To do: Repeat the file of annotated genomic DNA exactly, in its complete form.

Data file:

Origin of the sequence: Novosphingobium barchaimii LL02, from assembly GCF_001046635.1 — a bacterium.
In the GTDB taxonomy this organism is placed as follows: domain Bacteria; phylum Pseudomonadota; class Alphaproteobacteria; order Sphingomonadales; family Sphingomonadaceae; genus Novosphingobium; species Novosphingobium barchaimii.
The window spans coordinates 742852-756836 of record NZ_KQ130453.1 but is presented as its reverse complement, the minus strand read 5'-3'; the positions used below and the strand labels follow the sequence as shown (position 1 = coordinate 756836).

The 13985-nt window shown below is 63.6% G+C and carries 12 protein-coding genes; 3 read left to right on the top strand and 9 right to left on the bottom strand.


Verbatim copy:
Origin of the sequence: Novosphingobium barchaimii LL02, from assembly GCF_001046635.1 — a bacterium.
In the GTDB taxonomy this organism is placed as follows: domain Bacteria; phylum Pseudomonadota; class Alphaproteobacteria; order Sphingomonadales; family Sphingomonadaceae; genus Novosphingobium; species Novosphingobium barchaimii.
The window spans coordinates 742852-756836 of record NZ_KQ130453.1 but is presented as its reverse complement, the minus strand read 5'-3'; the positions used below and the strand labels follow the sequence as shown (position 1 = coordinate 756836).

The 13985-nt window shown below is 63.6% G+C and carries 12 protein-coding genes; 3 read left to right on the top strand and 9 right to left on the bottom strand.